7 Top Research Findings Show Americans Want to Protect Their Retirement


Last Updated on August 24, 2021

Sponsored by the Alliance for Lifetime Income

Investors are increasingly eager and interested in protecting their retirement savings plan through annuities, according to a new study by the Alliance for Lifetime Income and CANNEX. 

With Peak 65 in sight, the inaugural Protected Retirement Income & Planning (PRIP) Study shows that many investors, especially younger ones, are interested in annuities as a source of protected lifetime income they can count on to help supplement Social Security income. The long-tail effects of the pandemic, a challenging fixed-income environment, and historically low savings rates are all converging as retirement looms for millions of Americans. That realization has left many investors scrambling for solutions.  

“The pandemic triggered a retirement reset in people’s minds, leading to this incredible demand today for the benefits of protected income solutions,” said Jean Statler, CEO of the Alliance for Lifetime Income, a nonprofit consumer education organization.  

When included as a key part of a retirement plan, annuities can help protect investors against the ups and downs of the market and guarantee monthly income for as long as they live. 

Here are seven top takeaways from the new PRIP study: 

  1. Nearly all investors are interested in annuities. 

More than 90% of investors believe protecting retirement income is important. Those with pensions decline considerably by age, resulting in an even stronger need and desire for protection among younger investors. 

  1. Gen X has an even stronger desire for annuities. 

A vast majority of investors ages 45-54 (71%) have some interest in purchasing an annuity as part of their overall retirement income plan and 22% are extremely interested.  

  1. Gen X is more financially vulnerable for retirement than older populations.   

Pension ownership stands at 65% for investors ages 65-75 but drops with each younger generation. Only 48% of retirement investors ages 45-54 have protected income from a pension. The study shows a critical need for protected income from annuities, to fill the gap left by pensions. A large portion of investors (29%) admitted they do not know enough about annuities to be able to identify the benefits.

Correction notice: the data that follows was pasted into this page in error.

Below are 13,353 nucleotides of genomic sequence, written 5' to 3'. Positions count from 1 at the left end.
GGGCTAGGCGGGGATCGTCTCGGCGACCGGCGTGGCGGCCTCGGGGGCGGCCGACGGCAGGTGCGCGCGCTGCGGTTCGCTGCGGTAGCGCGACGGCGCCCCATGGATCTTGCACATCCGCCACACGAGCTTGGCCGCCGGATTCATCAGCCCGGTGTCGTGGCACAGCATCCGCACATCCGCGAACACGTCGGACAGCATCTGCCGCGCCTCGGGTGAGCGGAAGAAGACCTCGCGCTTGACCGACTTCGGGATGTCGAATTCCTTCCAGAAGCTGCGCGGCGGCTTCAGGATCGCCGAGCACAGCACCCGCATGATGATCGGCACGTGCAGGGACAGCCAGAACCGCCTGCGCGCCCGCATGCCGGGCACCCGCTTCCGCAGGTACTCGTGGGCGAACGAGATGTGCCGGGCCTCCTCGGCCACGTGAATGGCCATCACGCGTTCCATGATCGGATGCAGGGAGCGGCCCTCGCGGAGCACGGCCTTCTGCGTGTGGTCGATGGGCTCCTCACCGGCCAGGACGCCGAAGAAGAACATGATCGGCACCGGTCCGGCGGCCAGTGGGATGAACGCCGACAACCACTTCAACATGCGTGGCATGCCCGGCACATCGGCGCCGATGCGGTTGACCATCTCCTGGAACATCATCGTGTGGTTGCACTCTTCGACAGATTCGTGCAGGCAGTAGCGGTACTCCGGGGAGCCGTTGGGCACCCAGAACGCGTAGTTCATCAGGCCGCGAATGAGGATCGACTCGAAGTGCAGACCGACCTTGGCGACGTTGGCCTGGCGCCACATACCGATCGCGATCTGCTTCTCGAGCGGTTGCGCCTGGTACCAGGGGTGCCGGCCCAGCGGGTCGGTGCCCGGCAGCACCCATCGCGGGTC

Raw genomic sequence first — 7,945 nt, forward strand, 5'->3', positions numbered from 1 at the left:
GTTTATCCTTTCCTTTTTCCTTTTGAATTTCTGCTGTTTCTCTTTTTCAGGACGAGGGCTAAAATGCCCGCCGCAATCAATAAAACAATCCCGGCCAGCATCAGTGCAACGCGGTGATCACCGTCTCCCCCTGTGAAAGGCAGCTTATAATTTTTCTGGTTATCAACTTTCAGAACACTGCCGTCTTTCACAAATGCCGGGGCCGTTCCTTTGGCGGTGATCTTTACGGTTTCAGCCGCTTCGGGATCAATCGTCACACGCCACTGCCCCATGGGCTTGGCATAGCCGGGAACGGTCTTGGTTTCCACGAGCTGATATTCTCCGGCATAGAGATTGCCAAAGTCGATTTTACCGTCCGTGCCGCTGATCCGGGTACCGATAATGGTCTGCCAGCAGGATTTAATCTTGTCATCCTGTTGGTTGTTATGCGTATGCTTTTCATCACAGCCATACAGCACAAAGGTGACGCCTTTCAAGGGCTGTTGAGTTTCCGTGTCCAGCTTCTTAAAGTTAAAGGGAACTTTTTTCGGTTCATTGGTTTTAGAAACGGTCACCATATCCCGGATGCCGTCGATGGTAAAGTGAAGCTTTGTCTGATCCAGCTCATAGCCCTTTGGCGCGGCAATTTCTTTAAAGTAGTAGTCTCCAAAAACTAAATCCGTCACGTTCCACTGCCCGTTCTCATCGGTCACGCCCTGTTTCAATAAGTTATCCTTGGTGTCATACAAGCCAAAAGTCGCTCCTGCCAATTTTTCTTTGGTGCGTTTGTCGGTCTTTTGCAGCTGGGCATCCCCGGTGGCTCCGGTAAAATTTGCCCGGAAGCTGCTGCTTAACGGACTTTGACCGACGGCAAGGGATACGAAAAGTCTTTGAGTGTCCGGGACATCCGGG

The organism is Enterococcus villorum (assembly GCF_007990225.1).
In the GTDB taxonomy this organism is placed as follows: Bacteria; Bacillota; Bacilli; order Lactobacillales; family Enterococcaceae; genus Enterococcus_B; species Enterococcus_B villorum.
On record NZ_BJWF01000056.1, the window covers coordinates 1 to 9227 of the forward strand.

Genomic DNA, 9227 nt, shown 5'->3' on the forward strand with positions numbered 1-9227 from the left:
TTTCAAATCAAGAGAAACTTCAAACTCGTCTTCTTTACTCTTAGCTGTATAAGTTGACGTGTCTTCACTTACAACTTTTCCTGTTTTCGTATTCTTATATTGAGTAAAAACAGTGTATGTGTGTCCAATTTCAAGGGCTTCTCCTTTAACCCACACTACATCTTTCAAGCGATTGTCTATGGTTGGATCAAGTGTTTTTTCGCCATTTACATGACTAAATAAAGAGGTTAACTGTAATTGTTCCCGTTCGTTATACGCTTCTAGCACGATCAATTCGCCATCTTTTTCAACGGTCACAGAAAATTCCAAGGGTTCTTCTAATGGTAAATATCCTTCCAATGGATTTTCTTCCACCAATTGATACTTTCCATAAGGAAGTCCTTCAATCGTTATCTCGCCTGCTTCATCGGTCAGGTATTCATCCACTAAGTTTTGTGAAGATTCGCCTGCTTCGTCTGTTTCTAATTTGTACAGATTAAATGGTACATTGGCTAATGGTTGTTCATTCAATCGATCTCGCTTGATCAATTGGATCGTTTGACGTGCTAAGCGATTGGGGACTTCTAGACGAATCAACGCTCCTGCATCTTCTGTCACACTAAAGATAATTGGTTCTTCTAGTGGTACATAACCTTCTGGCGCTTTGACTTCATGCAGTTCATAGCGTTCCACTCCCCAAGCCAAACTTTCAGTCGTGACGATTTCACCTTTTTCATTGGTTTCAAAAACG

1. Younger investors see annuities as a replacement for pensions  

More than half of investors under age 55 (58%) embrace annuities as an alternative to pension plans.  

  1. A majority of investors with an employer-sponsored retirement plan show interest in annuities. 

More than half of investors (56%) who have an employer-sponsored retirement savings plan— such as 401(k) and Roth 401(k) plans—are interested in investing in an annuity through that plan. 

  1. Investors who are protected by an annuity and/or a pension are more confident in their ability to enjoy their retirement years 

A whopping 92% of investors who are protected by an annuity, or a pension, feel confident about covering expenses in retirement (versus 79% of the respondents who are not protected. 

  1. Investors who have an annuity are more satisfied with their financial professional. 

A striking majority (84%) of investors with an annuity are very satisfied with their financial advisor versus those who do not have an annuity (74%).

To learn more about how to protect your retirement, visit protectedincome.org.

Related Stories 12 of 28

Related Stories 12 of 28

5 Steps You Can Take Now to Catch Up On Your Retirement Savings


Millions of Americans have been impacted by COVID-19 and its economic consequences. Many workers have been forced to put a hold on new contributions to 401(k) or other retirement savings plans, which has resulted in a big opportunity cost in terms of lost future retirement income. Some pre-retirees have even delayed retirement altogether or had to reimagine their plans to consider part-time work to improve their savings. So, if your retirement savings progress has been sidetracked, don’t panic. It is never too late to re-start saving for money you will need in retirement.

Read Full Story